- Nate Adams
Review: Chadwick Boseman leaves it all on the screen in electric 'Ma Rainey's Black Bottom'
Courtesy of Netflix
Running at a breakneck and energetic pace, the period musical drama “Ma Rainey’s Black Bottom” never holds back, from Viola Davis boisterous screen presence to Chadwick Boseman’s earth shattering final performance, everything is left on screen in George C. Wolfe’s incredible cinematic adaptation of August Wilson’s classic.
Yes, Davis has the titular role and she’s a marvel in a way audiences have never seen the Oscar winner, but Boseman, in probably his best performance, makes “Ma Rainey” his own as a naive and selfless cornet player trying to accomplish his dreams. Wolfe, being a Tony Award-winning director, doesn’t shy away from themes that made Wilson’s 1982 play sing. This adaptation explores racial and sexual tensions, though it’s mostly about a group of ambitious musicians battling their egos.
Set on a hot Chicago day in 1927, “Black Bottom” sees this quartet come together for an afternoon recording session where emotions and personality clash. Like the staged play, for 90 uninterrupted minutes, Wolfe keeps it tight inside the studio walls where characters are left to battle their own wits, charms and frustrations.
The band arrives early, but everybody is waiting for Ma Rainey (Davis), including her apologetic manager Irvin (Jeremy Shamos) and gruffled producer Sturdyvant (Jonny Coyne). Levee (Boseman) is the rambunctious bass player whose unsolicited arrangement of Ma’s signature tune creates friction among the group and is writing original songs to record. Fellow bandmates - pianist Toledo (Glynn Turman), trombonist Cutler (Colman Domingo - a stage veteren who never gets enough credit for being incredible) and base player Slow Drag (Micheal Potts) - steadily tow the line between Levee and Ma but keeping the former in check is easier said than done.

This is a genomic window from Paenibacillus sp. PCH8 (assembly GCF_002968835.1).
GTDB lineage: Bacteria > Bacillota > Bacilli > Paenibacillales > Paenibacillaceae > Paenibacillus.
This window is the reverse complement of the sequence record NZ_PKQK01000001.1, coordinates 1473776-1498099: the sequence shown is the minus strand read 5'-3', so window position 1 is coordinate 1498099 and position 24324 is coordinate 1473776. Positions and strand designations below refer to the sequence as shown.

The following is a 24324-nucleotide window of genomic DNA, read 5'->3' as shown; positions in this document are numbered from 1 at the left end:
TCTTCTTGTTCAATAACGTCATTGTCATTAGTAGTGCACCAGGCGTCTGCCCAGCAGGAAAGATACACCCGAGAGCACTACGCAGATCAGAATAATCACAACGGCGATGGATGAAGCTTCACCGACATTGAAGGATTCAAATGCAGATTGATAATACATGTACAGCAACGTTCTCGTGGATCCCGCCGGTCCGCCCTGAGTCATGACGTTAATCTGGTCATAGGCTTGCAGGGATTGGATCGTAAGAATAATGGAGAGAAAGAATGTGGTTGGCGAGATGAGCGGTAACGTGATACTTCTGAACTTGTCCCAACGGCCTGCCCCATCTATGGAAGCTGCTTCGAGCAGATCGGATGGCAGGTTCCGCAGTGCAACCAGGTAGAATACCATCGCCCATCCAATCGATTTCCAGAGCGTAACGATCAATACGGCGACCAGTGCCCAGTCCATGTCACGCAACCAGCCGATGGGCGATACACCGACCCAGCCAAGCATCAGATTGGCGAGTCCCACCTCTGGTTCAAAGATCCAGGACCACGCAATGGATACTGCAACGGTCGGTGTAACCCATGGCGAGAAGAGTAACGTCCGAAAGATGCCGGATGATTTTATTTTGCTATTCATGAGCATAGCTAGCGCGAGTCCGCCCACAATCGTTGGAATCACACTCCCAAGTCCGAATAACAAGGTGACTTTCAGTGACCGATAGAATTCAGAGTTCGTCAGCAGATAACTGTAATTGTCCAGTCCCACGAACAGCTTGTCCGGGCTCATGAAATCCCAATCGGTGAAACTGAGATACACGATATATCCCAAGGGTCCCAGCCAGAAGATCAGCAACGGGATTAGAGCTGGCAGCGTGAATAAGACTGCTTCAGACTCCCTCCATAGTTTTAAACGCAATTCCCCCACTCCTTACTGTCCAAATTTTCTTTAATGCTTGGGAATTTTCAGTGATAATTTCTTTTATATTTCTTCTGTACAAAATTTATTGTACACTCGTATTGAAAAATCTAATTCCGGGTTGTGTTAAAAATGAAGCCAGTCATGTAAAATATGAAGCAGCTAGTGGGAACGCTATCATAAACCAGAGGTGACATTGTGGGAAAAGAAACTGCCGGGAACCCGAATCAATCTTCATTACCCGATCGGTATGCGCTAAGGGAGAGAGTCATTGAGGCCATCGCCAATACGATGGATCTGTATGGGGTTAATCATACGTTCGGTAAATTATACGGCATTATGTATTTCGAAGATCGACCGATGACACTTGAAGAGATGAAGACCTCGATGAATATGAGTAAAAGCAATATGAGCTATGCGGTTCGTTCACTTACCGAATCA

The early exposition gives Boseman plenty of time to chew up the screen and deliver impassioned monologues about his childhood and purpose in life. It’s heartbreaking the amount of charm and charisma one man can radiate knowing he was taken from this world too soon, but the late Boseman leaves it all on the table and it's not hyperbolic to suggest this might be his crowning achievement.
Yet Viola Davis is still a national treasure and “Ma Rainey” kicks into gear as soon as the larger than life blues singer makes her grand entrance. It’s refreshing to watch a Black woman, in 1927, make demands and have them executed. If she asks for a Coca-Cola, by all means you better have a case on standby, and when Ma makes it clear her stuttering nephew Sylvester (Dusan Brown) will do a voiceover intro, don’t ask questions - just nod and say yes. Tempers flare as Ma consistently holds up the recording process until her strict requests are met, and the creative battle that ensues with the white guys running the session does little for morale but hot damn if it ain’t fun to watch.
Ma runs the show and every meticulous detail of her image is for performance, and Davis brings roaring life to the character. She even lends her vocals to the song “Those Dogs of Mine” while other tracks are dubbed by R&B legend Maxayn Lewis.
Ma was a real-life “Mother of the Blues” who bulldozed anyone in her path and didn’t fall for silly tricks. Her respect and power is the perfect counterpoint for Levee, who is struggling to earn credibility in a profession that not only exploits African-Americans, but undermines them at every corner. Ma knows how to play the game, if only Levee could see the writing on the wall.
Of course, “Ma Rainey’s Black Bottom” is overshadowed by the sudden death of Boseman who embodies Levee with the same unwavering commitment of Black Panther or Jackie Robinson. It’s even more gut wrenching when you see his thin body and realize this final role was filmed during a tough battle with colon cancer. Boseman played each role like it was his last, and the icon leaves behind a legacy that will inspire generations. Movies - and the world - will never be the same without him.
MA RAINEY’S BLACK BOTTOM is now playing in select theaters and debuts on Netflix December 18th.